January 2016 began with Obama once again making an unconstitutional gun grab, using what he believes to be within his power through executive order. The latest attempt came in a group of executive actions willfully designed to bypass Congress.
There is great news on the state level though, as conservative states are starting to fight back, implementing laws that “nullify” federal gun restrictions. Many states, such as Tennessee, Idaho, Alaska and Kansas, 16 so far, have deliberated on a Second Amendment Preservation Act (SAPA).
Tennessee has new legislation that prohibits the state from implementing or enforcing any federal gun measures that would “violate the Tennessee state constitution.” This is the first step in future action towards nullifying many current and future federal laws.”
Additional steps can be taken in Tennessee:
- Amend the current law to remove language requiring a judicial determination that a federal act would be counter to the state constitution prior to the state withdrawing support. This would ensure that state participation in federal gun control would end immediately.
- Concurrently introduce new legislation that expressly bans participation in any new federal gun control measure
- Compile a report of federal enforcement actions taken on firearms in Tennessee, highlighting those enforced with the participation of state agencies, and which ones likely violate the new law. From there, state-based gun rights groups can file an injunction to stop state participation under the law already on the books.
In Idaho, a bill was passed in 2014, which banned state enforcement of any “future federal laws and acts relating to firearms.”
This should be the blueprint first step for all states in 2016 and beyond. Idaho can build on this by expanding the ban from future to specific current federal gun control measures, and eventually all of them.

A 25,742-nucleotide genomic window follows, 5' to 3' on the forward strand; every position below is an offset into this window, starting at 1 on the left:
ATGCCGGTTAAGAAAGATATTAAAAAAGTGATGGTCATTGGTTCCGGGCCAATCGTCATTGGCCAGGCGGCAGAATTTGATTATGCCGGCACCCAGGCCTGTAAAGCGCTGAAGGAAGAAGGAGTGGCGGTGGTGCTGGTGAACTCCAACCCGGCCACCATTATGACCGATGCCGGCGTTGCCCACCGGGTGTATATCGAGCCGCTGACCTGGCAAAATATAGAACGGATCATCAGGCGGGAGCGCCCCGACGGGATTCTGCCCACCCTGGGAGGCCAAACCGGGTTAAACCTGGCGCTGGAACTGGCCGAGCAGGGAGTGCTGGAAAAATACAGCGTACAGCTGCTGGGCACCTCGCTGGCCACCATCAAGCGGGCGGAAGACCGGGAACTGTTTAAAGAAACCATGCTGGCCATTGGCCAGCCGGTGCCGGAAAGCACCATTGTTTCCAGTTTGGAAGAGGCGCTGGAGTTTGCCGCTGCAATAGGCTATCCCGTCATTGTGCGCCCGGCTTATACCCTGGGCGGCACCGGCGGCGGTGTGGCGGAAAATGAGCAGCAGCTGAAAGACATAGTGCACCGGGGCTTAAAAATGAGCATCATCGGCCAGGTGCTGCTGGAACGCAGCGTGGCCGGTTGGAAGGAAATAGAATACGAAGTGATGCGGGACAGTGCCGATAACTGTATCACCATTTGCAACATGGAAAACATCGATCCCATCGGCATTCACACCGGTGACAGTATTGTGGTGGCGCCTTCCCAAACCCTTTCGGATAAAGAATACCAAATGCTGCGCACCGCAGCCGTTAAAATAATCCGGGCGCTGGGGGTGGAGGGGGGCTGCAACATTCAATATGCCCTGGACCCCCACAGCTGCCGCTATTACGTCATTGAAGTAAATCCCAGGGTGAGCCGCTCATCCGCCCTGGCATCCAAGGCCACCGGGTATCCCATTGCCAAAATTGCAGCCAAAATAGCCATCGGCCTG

Indiana’s Governor Mike Pence signed a bill which takes a small, but very important step for protecting gun rights.
It repeals the prohibition against manufacturing, importing, selling, or possessing a sawed-off shotgun.” Enforcement of federal restrictions on such weapons rely on participation between state and federal governments. With the new law, Indiana now authorizes what the federal government restricts, and this sets the stage for people to take things further.
Both the House and Senate in Montana passed a SAPA as well, but it was vetoed by Gov. Steve Bullock.
Kansas and Alaska both proactively fight the feds on gun control. They too have laws implemented that allow the opportunity for future action.
In Alaska, HB69 was signed into law in April 2013. It establishes the principle that no state or local agency may use any resources to “implement or aid in the implementation” of any federal acts that infringe on a “person’s right, under the Second Amendment to the Constitution of the United States, to keep and bear arms.”
In Kansas, SB102, the 2nd Amendment Protection Act, was also signed into law in April 2013. It establishes the foundation for a ban on state and local assistance or participation in the enforcement of federal gun measures. It reads, in part:
Any act, law, treaty, order, rule or regulation of the government of the United States which violates the second amendment to the constitution of the United States is null, void and unenforceable in the state of Kansas.
Since 2008, more than three-quarters of U.S. states have proposed nullification laws. Over half of this legislation has come “in the last two years after the shooting at Sandy Hook Elementary School in Newtown, Connecticut.” Because of Obama’s tyrannical use of power, states are not willing to sit back and watch the constitution crumble, pro-activity is the best defense.
In a minor legal victory, a federal judge dismissed a lawsuit challenging the constitutionality of the Kansas law, saying the suit from the Brady Campaign was “without merit.” While this was a win, it should be noted that the federal court didn’t say that the federal government doesn’t have the power to regulate firearms under the commerce clause, as the Kansas law states. The Brady suit was dismissed for lack of standing.